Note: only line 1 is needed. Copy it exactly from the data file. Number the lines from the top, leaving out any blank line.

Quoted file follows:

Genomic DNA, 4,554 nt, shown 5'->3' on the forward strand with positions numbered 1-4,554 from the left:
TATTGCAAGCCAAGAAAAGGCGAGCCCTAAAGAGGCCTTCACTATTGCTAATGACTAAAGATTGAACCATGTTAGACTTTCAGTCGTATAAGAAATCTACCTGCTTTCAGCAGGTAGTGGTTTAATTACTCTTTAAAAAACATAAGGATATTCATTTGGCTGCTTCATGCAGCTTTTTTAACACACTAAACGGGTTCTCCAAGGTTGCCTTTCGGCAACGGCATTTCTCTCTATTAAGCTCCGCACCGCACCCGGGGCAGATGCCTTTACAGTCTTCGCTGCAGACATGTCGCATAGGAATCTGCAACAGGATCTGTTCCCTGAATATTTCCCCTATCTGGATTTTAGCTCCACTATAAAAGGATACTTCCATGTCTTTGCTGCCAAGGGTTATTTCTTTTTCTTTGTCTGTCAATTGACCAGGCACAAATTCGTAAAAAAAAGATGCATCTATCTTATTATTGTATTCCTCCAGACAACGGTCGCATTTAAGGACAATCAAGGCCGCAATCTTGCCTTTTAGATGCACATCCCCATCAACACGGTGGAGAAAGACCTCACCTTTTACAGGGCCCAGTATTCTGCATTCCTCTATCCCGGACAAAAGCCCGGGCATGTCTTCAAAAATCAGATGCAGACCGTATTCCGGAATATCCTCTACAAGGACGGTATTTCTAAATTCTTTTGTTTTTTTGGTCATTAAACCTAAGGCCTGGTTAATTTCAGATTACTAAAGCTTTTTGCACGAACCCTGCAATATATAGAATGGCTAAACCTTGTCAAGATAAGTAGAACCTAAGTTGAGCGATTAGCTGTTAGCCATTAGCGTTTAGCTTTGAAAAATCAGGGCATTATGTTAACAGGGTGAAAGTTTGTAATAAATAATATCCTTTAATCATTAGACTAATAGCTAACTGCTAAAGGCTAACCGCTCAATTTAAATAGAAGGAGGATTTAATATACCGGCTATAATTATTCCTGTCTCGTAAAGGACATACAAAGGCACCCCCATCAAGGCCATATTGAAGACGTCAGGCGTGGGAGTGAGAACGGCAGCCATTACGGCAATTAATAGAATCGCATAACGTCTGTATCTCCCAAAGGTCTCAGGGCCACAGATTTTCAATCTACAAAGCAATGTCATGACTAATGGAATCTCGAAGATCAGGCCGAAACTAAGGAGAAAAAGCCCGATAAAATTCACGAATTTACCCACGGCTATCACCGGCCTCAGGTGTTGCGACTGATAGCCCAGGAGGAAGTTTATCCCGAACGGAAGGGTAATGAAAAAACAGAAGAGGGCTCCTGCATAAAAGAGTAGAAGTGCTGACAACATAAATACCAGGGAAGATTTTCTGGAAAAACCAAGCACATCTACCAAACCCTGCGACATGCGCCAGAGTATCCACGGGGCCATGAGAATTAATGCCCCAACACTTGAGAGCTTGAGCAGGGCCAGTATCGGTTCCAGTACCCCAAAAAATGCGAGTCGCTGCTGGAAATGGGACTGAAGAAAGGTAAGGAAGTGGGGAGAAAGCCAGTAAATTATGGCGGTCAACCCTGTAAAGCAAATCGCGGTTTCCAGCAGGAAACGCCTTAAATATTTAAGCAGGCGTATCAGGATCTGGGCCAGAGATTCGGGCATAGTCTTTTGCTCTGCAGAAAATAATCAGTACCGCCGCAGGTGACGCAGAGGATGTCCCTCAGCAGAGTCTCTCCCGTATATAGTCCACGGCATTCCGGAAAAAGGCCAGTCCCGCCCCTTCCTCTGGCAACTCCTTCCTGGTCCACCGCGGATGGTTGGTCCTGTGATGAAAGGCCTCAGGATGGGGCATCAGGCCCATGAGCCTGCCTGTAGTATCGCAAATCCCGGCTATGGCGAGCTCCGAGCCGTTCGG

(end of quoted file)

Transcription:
Genomic DNA, 4,554 nt, shown 5'->3' on the forward strand with positions numbered 1-4,554 from the left: